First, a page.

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Satellite Connectivity

By carolyn.bunch ·
Does anyone know why my clients keep getting session timed out ( while using a satellite ) while connecting to my companies website? Only Satellite users keep getting the session timed out boot and they cannot tell me why .. I believe they are not a continuous connection but direc way says they are.

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Data Latency Issue

by maxwell edison In reply to Satellite Connectivity

TCP/IP is the ?language? of the Internet. It works by sending packets of data, and then waiting for acknowledgments of receipt. These acknowledgments signal the sender to transmit more data. If an acknowledgement does not arrive in a timely manner, TCP assumes the packet was lost or discarded due to network congestion and the packet is resent. TCP then slows the speed at which data is being sent in order to avoid future retransmissions.

TCP works by starting a TCP/IP session slowly, this effect is known as Slow Start. Speed builds as the networks capacity to carry traffic is verified by the rate of the acknowledgments. Since TCP was designed for terrestrial networks that have less latency than a satellite network, the longer satellite latency (>720ms range) causes TCP to expect an acknowledgment before the round trip to the remote site can be completed. TCP interprets this delay as if it were network congestion. If uncorrected, this effect causes all additional data to be sent at the slow-start rate.

The Direcway service is asymmetrical, meaning that 80% of the bandwidth is allocated towards download traffic and 20% is allocated for uploads. For this reason, Direcway does not support applications that require a high-speed upload such as web hosting at the remote site or 2-way video conferencing. Applications that are affected by high latency may have problems. Satellite latency in the range of 720ms - 1500 ms can be expected. These latency affected applications include interactive gaming, VoIP, and non-TCP/IP applications. Even though the satellite latency can be hidden from TCP/IP, applications themselves can be affected by latency.

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By the way

by maxwell edison In reply to Data Latency Issue

My previous post was taken from a larger white paper written by a company that can solve such issues.

Link to paper:

I've had VPN issues because of DirecWay for quite some time, so I know all about thier dismal service. I still have a remote user (in the mountains) who cannot connect via VPN because of it. The Skycasters solution would have cost me several thousand dollars, so we decided to wait until Comcast installs broadband cable in the area.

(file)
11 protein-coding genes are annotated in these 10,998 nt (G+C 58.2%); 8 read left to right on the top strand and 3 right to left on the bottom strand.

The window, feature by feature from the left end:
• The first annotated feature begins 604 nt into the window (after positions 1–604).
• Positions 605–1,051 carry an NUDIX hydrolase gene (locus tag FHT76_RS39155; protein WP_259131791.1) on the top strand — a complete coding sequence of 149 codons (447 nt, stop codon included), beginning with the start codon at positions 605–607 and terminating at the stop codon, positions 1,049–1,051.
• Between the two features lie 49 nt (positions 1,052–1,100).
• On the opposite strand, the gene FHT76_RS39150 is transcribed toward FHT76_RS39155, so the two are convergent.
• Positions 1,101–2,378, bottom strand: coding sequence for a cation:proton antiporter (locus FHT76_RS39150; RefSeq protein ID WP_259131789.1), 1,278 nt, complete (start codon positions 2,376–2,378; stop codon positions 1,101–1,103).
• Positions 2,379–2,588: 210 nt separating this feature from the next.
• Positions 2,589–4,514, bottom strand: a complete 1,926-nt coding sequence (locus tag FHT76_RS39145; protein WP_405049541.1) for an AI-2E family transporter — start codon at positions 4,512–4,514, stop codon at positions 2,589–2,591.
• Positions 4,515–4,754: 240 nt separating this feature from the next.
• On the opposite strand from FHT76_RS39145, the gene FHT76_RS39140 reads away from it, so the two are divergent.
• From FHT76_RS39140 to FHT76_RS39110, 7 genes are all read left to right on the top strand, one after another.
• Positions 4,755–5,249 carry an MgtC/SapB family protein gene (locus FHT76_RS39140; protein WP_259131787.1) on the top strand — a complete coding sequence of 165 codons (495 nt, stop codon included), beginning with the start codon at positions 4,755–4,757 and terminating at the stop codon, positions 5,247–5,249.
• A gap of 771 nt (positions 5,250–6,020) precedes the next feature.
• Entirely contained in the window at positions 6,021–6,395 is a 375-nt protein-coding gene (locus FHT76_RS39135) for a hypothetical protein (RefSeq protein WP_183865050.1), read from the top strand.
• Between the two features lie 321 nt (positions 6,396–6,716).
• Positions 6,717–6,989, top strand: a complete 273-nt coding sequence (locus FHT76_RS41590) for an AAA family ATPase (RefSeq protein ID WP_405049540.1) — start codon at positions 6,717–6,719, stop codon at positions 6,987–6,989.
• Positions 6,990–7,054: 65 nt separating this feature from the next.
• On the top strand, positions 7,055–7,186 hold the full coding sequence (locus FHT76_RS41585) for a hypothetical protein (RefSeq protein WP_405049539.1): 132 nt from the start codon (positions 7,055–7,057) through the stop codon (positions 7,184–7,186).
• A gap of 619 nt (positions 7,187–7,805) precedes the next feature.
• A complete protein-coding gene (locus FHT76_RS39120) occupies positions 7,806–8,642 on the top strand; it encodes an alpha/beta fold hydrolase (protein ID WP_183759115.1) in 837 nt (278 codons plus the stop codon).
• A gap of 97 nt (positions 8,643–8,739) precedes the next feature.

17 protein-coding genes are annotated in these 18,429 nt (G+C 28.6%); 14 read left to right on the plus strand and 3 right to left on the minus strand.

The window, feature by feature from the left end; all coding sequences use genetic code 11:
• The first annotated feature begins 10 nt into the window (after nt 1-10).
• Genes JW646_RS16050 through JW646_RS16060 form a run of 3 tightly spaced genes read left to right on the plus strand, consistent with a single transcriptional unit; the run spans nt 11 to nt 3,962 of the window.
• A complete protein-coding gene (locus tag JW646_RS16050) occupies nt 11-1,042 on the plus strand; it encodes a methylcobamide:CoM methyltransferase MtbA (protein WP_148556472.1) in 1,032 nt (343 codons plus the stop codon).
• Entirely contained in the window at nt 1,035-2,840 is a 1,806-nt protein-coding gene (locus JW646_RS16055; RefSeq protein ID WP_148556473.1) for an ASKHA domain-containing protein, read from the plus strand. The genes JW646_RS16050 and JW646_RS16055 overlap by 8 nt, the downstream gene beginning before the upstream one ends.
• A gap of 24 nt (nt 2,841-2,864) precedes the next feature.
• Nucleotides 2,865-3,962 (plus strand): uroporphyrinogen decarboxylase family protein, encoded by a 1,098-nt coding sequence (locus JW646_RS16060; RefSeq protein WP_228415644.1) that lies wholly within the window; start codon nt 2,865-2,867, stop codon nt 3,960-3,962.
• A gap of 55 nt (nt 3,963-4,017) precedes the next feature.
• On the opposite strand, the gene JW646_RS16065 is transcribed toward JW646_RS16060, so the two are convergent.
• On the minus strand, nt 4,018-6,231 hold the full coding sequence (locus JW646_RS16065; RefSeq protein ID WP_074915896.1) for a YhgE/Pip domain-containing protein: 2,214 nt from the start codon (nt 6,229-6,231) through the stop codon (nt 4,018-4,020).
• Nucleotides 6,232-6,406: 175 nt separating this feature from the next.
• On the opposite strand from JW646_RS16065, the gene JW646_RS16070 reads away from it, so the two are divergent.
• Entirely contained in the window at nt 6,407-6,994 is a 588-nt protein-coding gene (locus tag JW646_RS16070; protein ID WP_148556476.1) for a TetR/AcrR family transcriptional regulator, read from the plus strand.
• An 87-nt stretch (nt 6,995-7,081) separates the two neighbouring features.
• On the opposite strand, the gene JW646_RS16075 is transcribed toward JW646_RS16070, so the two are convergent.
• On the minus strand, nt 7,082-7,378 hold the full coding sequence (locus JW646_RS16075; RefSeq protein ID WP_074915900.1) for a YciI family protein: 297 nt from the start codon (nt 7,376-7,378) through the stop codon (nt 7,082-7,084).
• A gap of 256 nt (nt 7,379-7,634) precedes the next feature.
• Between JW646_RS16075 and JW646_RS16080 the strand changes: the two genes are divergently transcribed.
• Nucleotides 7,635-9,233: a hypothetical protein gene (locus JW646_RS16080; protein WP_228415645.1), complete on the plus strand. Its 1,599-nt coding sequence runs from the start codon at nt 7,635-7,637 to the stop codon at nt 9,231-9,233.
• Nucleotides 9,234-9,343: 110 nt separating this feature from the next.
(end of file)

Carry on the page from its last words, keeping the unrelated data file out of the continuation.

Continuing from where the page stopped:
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More Satellite On The Way

by techrepub In reply to By the way

I've used DirecWay for 2 1/2 years now, and have never been happy with it. But out here, 100 miles from nowhere, it's still better than dial-up. A new company, WildBlue ( is launching a new service fall 2004 that promises to be about 4 times faster than Direcway, each way. I'm looking forward to seeing what they offer. BTW, if your Direcway customers are still using the older USB modems, have them make sure they are using the latest version of the software. When I updated my software, my uploads went from 34k to 135k instantly. That helps with Terminal services and the like.

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Some clarifications

by Oldefar In reply to Data Latency Issue

The satellite hop adds 490 msec to the total time. Any additional time is not satellite related. LEO (low earth orbit) promises to lower that time significantly, but faces its own challanges since the satellite will reguire thrust to maintain position or the ground side will have to track a moving target.

DirecWay is a very specific market offering. The company providing the technology is HNS, which has decades of satellite communications experience. Back in the 80's HNS was heavily involved with EDS (both then owned by GM) in providing business focused satellite communications for X.25 and SNA networks - SNA is very sensitive to latency. There is also a symetrical business class offering of DirecWay available for a premium.

The ground station for DirecWay is in Dulles VA. For the home users, consider that as your entry point to the Internet.

The core issue is one of standardization. TCP/IP has proven to be a workable communications protocol for a large variety of connections and applications. Note - workable. It has served well as a generic approach allowing a host of services to a huge market. It is not the ideal protocol for such services as voice and video, or for such access as dial-up or satellite. It requires tuning when we layer additional protocols like VPN on to it. We trade ease of installation for performance by using TCP/IP as the dominant communication protocol. We will trade a bit of bandwidth for a bit of extra control as we move to IPv6.

If you have a business requirement of TCP/IP, then you have a technical constraint to deal with that may make geosynchronous satellite or at least home market geosynchronous satellite unsuitable. If you have a business requirement of implementation time, cost, or public network use, you again may have forced a specific technology requirement. Change your requirement to that of moving specific data and you open up communications possibilities.

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